Hydrate dissociation is often accompanied by the formation of nanobubbles. Knowledge of the effects of nanobubbles on hydrate dissociation is essential for understanding the dynamic behavior of the hydrate phase change and improving the gas production efficiency. Here, molecular dynamics simulations were performed to study the methane hydrate dissociation kinetics with and without a pre-existing methane nanobubble. The results show that the hydrate cluster in the liquid phase dissociates layer-by-layer. This process is shown to be independent of the temperature and nanobubble presence at the simulation conditions. Hydrate dissociation does not always lead to nanobubble formation because the supersaturated methane solution can be stable for a long time. A steep methane concentration gradient was observed between the hydrate cluster surface and the methane nanobubble, which can enhance the directional migration of methane and effectively minimize the methane concentration in the liquid phase, thereby increasing the driving force for the hydrate dissociation. Our findings indicate that the presence of a nanobubble near the hydrate surface does not decrease the activation energy of hydrate dissociation, but it can increase the intrinsic decomposition rate. The average hydrate dissociation rate is linearly correlated with the mass flow rate towards the nanobubble. The mass flow rate is determined by the nanobubble size and hydrate-nanobubble distance. Our findings contribute to the fundamental understanding of the dissociation mechanism of gas hydrates in the liquid phase, which is crucial for the design and optimization of efficient gas hydrate production techniques.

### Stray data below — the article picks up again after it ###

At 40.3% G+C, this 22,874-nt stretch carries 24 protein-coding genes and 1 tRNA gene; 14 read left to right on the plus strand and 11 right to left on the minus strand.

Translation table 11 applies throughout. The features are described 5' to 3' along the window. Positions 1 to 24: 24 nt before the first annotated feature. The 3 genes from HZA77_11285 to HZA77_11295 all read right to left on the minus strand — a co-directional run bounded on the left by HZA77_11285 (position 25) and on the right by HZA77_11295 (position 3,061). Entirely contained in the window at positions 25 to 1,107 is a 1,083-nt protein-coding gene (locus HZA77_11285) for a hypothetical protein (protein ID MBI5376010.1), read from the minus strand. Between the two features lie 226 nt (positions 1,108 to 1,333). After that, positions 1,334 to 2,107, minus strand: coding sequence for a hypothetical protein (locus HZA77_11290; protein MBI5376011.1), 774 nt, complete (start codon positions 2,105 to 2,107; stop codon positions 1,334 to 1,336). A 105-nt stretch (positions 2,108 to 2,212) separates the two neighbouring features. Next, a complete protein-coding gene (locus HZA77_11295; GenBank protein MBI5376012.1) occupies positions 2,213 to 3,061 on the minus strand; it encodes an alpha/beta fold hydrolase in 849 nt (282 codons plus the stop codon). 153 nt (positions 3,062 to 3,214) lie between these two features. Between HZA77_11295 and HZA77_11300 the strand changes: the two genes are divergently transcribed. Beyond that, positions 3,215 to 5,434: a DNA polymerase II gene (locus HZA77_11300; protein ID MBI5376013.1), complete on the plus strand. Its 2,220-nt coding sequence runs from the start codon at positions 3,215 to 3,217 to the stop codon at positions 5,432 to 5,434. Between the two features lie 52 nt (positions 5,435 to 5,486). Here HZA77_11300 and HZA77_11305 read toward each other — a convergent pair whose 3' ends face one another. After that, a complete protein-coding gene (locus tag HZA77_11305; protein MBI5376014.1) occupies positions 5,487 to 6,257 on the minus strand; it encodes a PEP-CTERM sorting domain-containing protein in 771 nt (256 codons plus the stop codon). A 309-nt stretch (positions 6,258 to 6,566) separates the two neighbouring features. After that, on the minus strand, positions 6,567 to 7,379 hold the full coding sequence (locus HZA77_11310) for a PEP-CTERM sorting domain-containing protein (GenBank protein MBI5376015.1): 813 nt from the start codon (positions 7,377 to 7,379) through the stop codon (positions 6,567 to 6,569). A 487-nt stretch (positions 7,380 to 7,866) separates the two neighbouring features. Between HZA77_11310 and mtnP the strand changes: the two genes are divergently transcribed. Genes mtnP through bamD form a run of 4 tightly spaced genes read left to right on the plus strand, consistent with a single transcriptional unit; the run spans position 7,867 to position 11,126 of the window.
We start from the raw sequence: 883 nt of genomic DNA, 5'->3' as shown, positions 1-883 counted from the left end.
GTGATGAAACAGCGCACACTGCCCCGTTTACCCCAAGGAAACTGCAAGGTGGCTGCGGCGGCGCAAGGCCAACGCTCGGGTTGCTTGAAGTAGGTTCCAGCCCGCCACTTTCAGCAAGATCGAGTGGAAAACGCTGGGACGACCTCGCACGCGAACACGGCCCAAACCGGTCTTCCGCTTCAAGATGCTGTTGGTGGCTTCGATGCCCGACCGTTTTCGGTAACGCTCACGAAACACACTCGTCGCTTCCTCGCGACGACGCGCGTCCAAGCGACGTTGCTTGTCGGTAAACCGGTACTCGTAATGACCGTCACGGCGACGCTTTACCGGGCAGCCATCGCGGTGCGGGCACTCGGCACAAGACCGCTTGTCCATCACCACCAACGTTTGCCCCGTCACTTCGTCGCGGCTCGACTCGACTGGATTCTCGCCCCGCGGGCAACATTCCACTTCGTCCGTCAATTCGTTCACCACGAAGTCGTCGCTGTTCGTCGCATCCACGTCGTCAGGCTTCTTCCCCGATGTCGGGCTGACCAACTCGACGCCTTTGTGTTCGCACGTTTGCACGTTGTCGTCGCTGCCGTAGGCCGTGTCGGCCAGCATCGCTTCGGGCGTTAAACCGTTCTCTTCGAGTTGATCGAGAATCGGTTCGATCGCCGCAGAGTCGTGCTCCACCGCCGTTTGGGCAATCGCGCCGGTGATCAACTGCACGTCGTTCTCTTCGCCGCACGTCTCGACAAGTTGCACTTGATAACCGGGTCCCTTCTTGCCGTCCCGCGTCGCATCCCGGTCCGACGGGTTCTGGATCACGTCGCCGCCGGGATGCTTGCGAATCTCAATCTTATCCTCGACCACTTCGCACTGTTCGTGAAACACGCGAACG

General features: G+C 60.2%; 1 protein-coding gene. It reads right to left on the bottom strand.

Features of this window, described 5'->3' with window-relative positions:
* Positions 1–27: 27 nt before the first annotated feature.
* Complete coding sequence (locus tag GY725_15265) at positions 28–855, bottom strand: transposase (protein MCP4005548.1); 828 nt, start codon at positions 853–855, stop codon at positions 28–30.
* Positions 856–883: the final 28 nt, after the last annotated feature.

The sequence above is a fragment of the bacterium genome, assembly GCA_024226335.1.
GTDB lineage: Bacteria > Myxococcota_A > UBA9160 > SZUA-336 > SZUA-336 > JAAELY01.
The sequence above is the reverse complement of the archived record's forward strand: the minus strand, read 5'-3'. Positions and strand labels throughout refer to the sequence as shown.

|Number of pages
|Fuel: the science and technology of fuel and energy
|Published - 2023